What should the authorities do? Should they replace the Atlanta black city major with a white man for a day?  And the flag of the United States at official buildings with the confederate flag? Maybe, exceptionally, celebrate a "segregation day" in public transportation?
Or should the authorities in Atlanta just ignore them and, if they become violent, have them arrested by the police and prosecuted?

And I think that a historian has to work with facts. Hitler may have been frustated for not being admitted to the art academy in Vienna and not becoming an artist. Stalin may have had his emotional balance shattered by the suicide of his wife in 1932. Gavrilo Princip may have had a sensitive nature, affected by the fact that it was the flag of the Autro-Hungarian Empire which was displayed at official buildings in Sarajevo, instead of the flag of the Kingdom of Serbia. I simply don't care. The fact is that he murdered in cold blood two persons: the heir apparent of the Austro-Hungarian Empire and his wife and that provoked what was then the bloodiest war in history. Enough for the current Serbian authorities to consider him a hero.
« Last Edit: January 21, 2017, 06:58:44 AM by NicolasG »

Offline Janet Ashton

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Re: Signs of war in the Pre WW1 period
« Reply #36 on: January 22, 2017, 03:27:38 PM »

I did not write that nationalist myths are irrelevant. I wrote that a multi-etnic empire, which had to keep nationalism in check for its own survival and for the safety of its subjects, did not have to bow to them. The Austro-Hungarian Empire included Serbian and Muslim subjects. Muslims were being killed by Serbs in recently-annexed Macedonia. Honouring the myths used by radicals to fuel the flames of hate was not the way.



The Austro-Hungarian empire was not as sensitive to the dangers of nationalism as you are arguing. I think some people could see the problem spiralling out of control - Franz Joseph and *perhaps* Franz Ferdinand, who both had particular animus against both German and Hungarian nationalism. But the very existence of the dual empire was in itself predicated on Hungarian nationalism of what became a particularly repressive kind. If the Austrian ruling class could see this, the Hungarians clearly couldn't. And, passive as it was, the Austrian side of the empire continued to maintain the dominance of the German language to an unbalanced extent - to the extent that grammar schools could bring down the government. It was, I agree, much better than many of its peers - and we tend to look back on it with nostalgia, as did its subjects later - but it was not the perfect multi-ethnic state. Multi-ethnic by accident, not design. And its development was patchy, geographically if not ethnically. The south slav states Bosnia and Dalmatia (with Galicia, a less recent acquisition) were the poorest parts.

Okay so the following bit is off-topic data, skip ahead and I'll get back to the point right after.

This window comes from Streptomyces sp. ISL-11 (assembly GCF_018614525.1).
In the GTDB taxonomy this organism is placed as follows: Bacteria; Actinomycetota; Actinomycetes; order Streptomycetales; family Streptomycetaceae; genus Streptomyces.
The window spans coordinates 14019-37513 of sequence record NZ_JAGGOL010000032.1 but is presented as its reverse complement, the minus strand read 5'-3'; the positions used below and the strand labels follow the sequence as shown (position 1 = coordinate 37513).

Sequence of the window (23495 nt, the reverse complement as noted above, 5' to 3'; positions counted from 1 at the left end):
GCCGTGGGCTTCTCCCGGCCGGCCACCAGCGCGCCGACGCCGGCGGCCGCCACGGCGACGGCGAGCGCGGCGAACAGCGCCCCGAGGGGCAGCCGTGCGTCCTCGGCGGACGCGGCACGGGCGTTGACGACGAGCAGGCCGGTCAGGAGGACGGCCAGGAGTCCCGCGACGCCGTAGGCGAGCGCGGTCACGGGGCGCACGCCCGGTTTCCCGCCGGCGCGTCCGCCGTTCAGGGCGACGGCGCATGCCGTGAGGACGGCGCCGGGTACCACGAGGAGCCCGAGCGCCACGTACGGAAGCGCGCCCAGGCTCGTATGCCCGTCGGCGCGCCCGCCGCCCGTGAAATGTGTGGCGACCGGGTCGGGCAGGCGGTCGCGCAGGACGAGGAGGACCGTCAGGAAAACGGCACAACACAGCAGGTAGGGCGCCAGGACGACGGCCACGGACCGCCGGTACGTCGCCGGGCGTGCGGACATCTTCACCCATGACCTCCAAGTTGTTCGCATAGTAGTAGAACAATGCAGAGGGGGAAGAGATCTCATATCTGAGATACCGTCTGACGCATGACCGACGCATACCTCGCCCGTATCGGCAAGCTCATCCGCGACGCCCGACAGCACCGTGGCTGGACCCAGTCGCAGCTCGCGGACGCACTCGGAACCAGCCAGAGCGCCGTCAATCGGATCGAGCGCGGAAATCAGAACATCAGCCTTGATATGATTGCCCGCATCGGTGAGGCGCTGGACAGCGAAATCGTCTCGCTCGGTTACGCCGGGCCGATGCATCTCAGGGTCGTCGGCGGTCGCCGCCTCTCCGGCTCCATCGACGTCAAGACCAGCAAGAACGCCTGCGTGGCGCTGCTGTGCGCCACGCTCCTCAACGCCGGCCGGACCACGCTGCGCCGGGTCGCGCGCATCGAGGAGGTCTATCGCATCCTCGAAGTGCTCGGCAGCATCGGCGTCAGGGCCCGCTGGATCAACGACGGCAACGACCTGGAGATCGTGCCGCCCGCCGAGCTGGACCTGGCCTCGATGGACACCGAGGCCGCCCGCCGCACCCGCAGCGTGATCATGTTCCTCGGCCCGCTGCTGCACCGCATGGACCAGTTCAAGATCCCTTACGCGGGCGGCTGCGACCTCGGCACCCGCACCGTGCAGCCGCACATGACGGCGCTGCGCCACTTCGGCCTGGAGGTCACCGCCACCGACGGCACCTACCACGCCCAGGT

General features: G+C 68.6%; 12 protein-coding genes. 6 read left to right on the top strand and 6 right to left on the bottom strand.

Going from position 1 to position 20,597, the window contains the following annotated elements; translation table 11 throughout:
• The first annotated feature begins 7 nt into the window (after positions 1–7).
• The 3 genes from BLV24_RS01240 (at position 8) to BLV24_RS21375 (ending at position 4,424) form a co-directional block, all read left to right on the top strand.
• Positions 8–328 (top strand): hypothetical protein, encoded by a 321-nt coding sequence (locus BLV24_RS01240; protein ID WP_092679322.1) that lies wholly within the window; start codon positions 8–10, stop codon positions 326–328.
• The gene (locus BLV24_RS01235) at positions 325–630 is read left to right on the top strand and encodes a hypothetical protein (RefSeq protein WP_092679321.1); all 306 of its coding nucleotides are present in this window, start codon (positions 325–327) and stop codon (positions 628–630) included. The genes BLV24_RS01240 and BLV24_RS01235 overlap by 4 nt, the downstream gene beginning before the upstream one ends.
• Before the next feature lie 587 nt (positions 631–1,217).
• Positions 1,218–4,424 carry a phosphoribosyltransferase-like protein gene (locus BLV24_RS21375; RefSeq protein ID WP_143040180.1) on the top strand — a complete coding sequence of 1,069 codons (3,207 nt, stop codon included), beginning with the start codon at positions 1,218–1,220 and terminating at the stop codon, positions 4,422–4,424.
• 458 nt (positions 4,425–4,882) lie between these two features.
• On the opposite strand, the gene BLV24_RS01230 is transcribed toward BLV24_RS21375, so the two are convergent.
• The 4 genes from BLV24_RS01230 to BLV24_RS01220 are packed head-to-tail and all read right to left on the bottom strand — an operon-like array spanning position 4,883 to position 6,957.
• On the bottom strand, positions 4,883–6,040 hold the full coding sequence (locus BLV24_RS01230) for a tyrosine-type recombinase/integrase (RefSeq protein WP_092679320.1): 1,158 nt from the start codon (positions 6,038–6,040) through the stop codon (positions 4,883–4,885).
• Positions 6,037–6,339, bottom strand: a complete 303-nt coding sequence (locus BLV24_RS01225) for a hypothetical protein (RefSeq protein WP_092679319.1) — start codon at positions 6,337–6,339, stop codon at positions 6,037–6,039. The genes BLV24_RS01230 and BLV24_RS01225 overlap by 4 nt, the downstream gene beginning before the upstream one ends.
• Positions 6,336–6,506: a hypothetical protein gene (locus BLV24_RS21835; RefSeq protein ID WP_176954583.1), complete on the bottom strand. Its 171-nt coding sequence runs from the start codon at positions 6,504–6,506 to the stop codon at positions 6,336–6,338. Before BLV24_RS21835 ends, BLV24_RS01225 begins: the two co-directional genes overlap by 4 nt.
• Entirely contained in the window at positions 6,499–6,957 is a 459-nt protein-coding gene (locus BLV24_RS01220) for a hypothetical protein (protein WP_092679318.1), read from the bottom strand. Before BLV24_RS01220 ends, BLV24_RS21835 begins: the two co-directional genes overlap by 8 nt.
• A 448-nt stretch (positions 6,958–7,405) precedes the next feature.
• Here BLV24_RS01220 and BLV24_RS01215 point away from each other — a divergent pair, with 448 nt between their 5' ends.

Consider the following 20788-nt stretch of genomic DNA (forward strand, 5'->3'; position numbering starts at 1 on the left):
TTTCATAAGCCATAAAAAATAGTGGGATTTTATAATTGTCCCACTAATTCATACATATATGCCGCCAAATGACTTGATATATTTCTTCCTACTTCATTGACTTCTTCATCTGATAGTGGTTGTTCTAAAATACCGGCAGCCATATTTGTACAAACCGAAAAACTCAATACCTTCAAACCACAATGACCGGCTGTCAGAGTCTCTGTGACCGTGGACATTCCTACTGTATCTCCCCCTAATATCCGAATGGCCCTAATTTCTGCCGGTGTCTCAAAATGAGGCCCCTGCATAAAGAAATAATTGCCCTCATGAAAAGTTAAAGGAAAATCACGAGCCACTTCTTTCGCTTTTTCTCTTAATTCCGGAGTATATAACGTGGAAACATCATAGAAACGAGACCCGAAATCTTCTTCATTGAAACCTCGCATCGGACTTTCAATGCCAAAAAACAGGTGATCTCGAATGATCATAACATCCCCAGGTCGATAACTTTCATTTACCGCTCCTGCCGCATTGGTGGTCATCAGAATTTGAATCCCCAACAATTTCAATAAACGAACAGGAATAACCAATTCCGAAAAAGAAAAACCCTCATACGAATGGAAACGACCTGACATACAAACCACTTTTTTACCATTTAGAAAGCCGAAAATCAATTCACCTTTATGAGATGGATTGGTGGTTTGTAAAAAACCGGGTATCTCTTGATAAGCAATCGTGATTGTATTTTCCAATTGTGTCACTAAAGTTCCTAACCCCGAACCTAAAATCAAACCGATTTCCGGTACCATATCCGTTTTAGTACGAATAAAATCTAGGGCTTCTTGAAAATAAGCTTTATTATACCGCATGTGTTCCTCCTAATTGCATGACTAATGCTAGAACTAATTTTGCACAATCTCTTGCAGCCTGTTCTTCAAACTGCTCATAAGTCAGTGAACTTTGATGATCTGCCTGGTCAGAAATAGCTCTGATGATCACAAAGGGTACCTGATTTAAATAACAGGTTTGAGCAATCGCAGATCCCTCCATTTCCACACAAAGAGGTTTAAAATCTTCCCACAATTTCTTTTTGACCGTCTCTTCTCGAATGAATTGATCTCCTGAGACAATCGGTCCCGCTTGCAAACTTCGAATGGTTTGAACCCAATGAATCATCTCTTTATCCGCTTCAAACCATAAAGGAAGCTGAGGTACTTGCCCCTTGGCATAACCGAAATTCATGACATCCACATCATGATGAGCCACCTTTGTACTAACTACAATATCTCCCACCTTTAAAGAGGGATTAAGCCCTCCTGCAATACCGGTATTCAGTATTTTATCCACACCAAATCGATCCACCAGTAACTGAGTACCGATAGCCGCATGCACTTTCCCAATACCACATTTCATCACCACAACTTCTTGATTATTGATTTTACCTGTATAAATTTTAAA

That is by the by, just posted because I like robust debate! :-) Among the men who killed Franz Ferdinand was one Muslim. To this little group, religion was infinitely less an issue than the question of foreign repression. To ethnic Serbs (as we are not talking about the State of Serbia), the Kosovo/Vidovdan meme became an anti-occupation one - whoever the occupier. It was not anti-muslim. They grossly and fatally overplayed this when the south slav state became a reality, in assuming that others (the Habsburg slavs) would take their national day to their hearts, but part of the reason why it became an issue for the Catholic slavs was the death of Franz Ferdinand on that day. In 1914, the day was far less charged to Austrian subjects. In 1921, actually, the one ally Serbia had in approving the Vidovdan constitution were the Bosnian muslims, because it was a secular constitution - which protected the muslims against the near-pogroms taking place in parts of the countryside.

I'd say again, though, that it doesn't matter. By refusing to side-step the day - or even to try to turn it to their own benefit by emphasising that Bosnia had joined Austria in escaping the Ottoman empire - they lost their crown prince.
« Last Edit: January 22, 2017, 03:58:08 PM by Janet Ashton »
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Offline Janet Ashton

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Re: Signs of war in the Pre WW1 period